Southern blight is caused by Sclerotium rolfsii, a soilborne fungus that has a wide host range of more than 200 plant species. Once considered a minor issue in soybean in the South, it has become more problematic, especially in fields with a history of the disease.
Symptoms can occur at any time during the season from seedlings to mature plants. Seedling infection results in pre- or post-emergence damping-off. Later in the season, entire plants may become yellow and wilt, with leaves turning brown and often remaining attached to the plant. A dark brown lesion that girdles the stem occurs at the soil surface. This lesion is generally accompanied by the development of conspicuous white, fanlike mats of fungal mycelium that form on the base of the stem, on leaf residue, and on the soil surface around infected plants. Numerous, small round fungal bodies that are about the size of mustard seeds (called sclerotia) form on these fungal mats and on the lower stem. Initially, sclerotia are yellow-tan then progress to a reddish-brown color and finally dark brown at maturity. The pathogen overwinters as sclerotia that can remain viable 3 to 4 years near the soil surface. Disease development is favored by hot (77-95°F), humid weather conditions, hence the name southern blight.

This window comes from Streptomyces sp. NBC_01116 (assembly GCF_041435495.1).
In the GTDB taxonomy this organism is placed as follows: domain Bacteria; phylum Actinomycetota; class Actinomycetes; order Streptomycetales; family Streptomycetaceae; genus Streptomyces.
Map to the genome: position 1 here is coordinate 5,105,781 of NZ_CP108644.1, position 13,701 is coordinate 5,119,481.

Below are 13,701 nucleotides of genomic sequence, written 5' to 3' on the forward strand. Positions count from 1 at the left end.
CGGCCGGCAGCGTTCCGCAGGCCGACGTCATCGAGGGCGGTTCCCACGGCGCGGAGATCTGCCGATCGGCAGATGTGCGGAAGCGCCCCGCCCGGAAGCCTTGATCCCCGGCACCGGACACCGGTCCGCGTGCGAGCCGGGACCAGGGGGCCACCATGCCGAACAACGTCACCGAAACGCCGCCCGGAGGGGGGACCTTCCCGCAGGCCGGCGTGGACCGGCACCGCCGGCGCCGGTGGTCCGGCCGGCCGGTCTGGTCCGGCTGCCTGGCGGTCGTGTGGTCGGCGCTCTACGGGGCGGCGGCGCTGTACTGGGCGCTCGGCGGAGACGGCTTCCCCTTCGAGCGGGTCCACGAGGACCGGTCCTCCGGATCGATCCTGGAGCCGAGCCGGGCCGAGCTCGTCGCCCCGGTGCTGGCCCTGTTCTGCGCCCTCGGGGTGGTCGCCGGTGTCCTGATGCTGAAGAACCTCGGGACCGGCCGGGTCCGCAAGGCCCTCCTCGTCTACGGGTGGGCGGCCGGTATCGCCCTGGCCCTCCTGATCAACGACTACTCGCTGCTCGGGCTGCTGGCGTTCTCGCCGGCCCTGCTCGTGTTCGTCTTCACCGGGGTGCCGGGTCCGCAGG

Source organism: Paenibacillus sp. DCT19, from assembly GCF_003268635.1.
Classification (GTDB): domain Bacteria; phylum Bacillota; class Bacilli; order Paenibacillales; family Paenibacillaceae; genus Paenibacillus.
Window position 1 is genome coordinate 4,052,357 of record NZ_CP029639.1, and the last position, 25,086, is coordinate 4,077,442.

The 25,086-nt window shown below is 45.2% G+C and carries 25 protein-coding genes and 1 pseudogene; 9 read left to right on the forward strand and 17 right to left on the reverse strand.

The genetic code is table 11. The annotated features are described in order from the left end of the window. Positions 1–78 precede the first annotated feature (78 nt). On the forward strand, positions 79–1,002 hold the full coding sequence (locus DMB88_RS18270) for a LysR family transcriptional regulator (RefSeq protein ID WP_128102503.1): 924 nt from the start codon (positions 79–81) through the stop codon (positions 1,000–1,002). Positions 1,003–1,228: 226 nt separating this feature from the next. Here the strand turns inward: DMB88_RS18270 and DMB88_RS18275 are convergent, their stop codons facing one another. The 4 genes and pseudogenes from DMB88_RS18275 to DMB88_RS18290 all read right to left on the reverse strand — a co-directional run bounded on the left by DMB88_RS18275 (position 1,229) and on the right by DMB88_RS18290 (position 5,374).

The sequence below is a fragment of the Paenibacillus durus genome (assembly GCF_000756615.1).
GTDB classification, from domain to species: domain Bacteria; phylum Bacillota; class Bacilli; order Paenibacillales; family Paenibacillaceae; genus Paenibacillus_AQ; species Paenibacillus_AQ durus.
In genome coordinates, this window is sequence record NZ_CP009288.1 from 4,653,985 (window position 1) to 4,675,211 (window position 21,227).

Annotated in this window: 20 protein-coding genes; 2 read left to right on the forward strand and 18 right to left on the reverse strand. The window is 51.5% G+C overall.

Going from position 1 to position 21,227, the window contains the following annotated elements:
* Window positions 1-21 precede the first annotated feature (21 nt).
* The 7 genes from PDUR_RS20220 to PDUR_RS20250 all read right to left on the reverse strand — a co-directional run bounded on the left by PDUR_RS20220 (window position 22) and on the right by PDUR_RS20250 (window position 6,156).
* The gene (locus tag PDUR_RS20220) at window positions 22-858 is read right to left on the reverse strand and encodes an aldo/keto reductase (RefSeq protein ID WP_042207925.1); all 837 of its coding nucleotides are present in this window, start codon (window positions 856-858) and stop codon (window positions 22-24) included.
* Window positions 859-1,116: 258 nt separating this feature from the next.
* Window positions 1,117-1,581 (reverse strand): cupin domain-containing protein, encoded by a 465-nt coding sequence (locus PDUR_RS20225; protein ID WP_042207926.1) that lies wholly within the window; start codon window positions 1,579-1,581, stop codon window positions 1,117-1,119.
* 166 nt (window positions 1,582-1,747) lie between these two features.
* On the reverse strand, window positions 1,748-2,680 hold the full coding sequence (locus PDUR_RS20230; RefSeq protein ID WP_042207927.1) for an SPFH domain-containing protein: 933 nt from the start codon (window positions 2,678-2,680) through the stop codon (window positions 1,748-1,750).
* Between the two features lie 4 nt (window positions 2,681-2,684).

Localized death of soybeans caused by southern blight in soybeans. Image: T. Faske.
Sclerotia, a sign of the fungus that causes southern blight, on a soybean stem. Image: T. Mueller.
White fungal growth on the stems of soybeans, a symptom of southern blight. Image: T. Faske.